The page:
Frida Baranek’s trajectory is punctuated by her constant displacements — a voluntary poetic diaspora that led her to leave Brazil to study in the United States, to return here, to move to Europe (Paris and then Berlin) and, finally, to settle in New York. Intentionally displaced — or belonging in part to all these places at once — she sought in sculpture a counterpoint to movement. Since the 1980s, weight and a raw materiality have been the recurrent elements of her work, a temporary way of taking root, given the contingency of movement.
The use of materials is a determinant element of her poetic. They present themselves without rejecting an originally chaotic drive, tensioned by an act of ordering. It is from within this tension between structure and informality that symbolic anxieties silently come unmoored. Elements of the body — mouths, vulvas — appear in certain pieces with no loss to sculptural concreteness. The ability to perceive some reference does not remove us from the work’s physical presence; it merely adds another possibility, an imagistic insinuation harnessed to the material of sculpture. In this regard, I see a dialogue with the postminimalist work of Eva Hesse, whereas the tense oddity of the materials — which I call symbolic derivation — resembles the work of Tunga: The raw subtlety of materials that typifies the former and the symbolic strangeness that is characteristic of the latter.
The tensions between interior and exterior, between emptiness and fullness, between light and heavy volumes, between soft and hard forms contribute to our disorientation even as they seduce us. These ambivalences of form translate an unstable sculptural presence, a way of being in constant mutation, at once symbol, weight, or cry. From the incisiveness of the material to expressive insinuation, a formal restlessness exposes her existential transitivity. Like her life, her sculpture is about displacement and adaptation.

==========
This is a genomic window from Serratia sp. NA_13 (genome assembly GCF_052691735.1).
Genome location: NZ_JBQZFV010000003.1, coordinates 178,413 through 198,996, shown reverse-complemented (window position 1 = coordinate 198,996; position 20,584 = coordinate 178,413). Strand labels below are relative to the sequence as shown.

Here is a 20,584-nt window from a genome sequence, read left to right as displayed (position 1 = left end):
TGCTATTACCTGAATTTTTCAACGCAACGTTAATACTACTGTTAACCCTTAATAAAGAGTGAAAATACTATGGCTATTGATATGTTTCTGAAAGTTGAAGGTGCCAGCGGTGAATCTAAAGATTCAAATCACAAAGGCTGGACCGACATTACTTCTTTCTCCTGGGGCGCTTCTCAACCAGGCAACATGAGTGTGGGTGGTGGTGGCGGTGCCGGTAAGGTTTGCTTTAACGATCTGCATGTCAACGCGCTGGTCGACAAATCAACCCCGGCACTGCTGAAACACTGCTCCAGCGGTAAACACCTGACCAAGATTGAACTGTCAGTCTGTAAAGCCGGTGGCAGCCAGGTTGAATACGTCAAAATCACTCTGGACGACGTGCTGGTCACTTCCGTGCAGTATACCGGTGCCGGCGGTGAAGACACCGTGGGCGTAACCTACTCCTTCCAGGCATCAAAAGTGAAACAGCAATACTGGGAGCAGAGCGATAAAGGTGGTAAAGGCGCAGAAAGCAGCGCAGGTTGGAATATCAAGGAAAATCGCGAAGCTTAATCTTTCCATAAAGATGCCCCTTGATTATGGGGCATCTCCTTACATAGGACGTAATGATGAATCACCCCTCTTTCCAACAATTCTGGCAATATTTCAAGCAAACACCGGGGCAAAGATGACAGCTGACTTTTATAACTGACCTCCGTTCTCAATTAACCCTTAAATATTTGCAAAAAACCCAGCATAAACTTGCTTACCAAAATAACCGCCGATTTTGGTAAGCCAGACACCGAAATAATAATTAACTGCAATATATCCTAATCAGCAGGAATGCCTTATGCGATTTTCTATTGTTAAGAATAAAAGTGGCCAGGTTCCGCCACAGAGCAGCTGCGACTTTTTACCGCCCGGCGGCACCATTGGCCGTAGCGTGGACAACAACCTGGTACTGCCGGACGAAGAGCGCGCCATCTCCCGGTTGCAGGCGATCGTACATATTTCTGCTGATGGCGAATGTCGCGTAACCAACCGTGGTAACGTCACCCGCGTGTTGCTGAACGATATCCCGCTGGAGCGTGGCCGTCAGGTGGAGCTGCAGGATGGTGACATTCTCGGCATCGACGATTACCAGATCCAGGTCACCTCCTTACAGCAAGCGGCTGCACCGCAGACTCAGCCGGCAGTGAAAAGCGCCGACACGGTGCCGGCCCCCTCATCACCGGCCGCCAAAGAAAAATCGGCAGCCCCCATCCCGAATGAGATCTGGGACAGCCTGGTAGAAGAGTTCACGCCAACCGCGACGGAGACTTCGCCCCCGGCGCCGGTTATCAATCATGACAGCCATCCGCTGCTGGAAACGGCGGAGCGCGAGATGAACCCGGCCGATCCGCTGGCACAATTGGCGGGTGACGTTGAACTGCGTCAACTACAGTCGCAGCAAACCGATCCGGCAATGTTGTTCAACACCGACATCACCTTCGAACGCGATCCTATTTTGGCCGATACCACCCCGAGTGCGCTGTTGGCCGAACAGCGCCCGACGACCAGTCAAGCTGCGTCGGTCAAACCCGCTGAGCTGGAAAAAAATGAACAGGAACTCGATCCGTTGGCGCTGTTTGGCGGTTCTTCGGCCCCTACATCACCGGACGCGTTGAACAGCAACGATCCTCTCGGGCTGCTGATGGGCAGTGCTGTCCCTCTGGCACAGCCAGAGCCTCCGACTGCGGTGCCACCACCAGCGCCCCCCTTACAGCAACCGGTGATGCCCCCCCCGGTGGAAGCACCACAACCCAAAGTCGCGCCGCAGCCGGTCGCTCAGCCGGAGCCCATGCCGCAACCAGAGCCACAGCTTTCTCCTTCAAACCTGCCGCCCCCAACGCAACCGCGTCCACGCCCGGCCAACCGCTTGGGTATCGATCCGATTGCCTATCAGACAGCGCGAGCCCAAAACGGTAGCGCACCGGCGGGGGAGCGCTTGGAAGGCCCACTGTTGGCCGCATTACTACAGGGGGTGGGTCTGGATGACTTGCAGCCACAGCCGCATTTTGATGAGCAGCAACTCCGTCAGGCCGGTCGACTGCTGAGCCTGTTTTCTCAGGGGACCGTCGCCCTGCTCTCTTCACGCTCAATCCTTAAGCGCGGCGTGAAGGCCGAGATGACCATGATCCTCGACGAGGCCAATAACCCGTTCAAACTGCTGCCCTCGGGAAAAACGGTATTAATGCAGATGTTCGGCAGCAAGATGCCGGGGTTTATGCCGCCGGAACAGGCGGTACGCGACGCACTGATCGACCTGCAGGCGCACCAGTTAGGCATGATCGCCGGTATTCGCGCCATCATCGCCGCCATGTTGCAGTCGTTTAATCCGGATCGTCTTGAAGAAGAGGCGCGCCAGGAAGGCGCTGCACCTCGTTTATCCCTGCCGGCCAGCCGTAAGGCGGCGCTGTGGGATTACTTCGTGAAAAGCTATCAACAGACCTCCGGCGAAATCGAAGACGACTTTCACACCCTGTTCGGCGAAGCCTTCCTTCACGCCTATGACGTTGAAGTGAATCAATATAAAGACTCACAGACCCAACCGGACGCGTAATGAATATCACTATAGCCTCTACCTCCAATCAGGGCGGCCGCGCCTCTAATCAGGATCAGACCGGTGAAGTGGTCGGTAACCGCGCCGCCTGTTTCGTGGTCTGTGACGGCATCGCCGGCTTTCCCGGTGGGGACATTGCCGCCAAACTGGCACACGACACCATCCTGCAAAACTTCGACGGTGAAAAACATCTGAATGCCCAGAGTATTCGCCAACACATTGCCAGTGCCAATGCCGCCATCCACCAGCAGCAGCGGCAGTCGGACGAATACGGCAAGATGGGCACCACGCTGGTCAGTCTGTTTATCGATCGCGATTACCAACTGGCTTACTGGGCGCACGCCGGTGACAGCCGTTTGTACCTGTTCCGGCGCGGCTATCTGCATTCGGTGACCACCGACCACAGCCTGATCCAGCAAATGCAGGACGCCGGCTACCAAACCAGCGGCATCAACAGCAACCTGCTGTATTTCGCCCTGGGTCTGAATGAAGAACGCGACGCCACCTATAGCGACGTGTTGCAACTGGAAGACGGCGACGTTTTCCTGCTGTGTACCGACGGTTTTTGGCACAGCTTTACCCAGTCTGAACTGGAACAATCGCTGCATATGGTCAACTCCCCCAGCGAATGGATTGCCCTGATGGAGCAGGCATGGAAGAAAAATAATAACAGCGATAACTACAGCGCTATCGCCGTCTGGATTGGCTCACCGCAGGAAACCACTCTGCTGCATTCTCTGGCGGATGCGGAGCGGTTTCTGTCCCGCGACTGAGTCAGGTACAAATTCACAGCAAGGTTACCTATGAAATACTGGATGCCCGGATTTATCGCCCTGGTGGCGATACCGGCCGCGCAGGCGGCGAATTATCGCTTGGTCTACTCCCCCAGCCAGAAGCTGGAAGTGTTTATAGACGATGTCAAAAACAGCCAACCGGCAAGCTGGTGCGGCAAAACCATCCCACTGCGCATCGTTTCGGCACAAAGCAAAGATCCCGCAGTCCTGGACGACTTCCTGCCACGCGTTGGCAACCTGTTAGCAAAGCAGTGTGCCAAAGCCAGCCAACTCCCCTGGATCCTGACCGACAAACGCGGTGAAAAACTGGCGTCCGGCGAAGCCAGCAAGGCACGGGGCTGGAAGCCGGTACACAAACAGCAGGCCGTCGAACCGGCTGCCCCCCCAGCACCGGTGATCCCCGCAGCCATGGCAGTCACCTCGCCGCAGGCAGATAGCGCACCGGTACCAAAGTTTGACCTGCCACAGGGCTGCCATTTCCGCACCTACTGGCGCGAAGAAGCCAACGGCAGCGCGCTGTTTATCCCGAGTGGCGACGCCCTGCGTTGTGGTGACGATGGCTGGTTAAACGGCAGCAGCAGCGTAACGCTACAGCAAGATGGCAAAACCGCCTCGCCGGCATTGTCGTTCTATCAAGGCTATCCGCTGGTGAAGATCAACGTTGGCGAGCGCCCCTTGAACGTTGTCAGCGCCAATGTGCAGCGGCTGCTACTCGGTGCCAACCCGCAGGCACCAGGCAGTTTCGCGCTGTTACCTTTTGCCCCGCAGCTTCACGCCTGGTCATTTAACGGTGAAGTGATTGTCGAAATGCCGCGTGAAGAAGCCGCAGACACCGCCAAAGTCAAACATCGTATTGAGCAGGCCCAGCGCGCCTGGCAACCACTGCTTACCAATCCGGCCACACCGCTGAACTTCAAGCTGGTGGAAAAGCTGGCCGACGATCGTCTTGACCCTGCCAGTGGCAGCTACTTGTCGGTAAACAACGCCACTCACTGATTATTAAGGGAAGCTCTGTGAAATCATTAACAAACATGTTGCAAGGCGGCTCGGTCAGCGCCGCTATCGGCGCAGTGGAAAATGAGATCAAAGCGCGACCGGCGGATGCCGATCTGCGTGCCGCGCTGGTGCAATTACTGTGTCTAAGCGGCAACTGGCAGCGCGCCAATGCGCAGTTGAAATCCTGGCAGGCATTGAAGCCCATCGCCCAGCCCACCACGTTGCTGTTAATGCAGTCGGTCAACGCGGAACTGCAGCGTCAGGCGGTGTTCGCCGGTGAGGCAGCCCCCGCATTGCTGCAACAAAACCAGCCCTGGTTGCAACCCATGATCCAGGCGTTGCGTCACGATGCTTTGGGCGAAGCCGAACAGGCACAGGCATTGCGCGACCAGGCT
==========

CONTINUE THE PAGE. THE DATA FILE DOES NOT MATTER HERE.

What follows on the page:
It is from within this process of constant reinvention of the self that I perceive the new pieces she calls exteriors. The sense of strangeness has left the material, symbolic insinuations are gone, leaving a near-minimalist containment.
They are two simple wooden decks installed upon iron tubes. One is rectangular, measuring 2 by 4 meters, and the other square, each side measuring 2,83 meters. In the first one, the tube passes through the middle of the piece, dividing it; in the other, it cuts it diagonally. The sense of disequilibrium is heightened in the latter instance. People are expected to climb up onto the sculptures and seek the point of equilibrium. This attempt at balance alludes to the process of displacement and adaptation in which her life and work come together. As the artist has observed, “In creating these two moving pieces I touched on surprise and time, elements that are always present through the simple fact that one thing has just happened while another is about to take place”.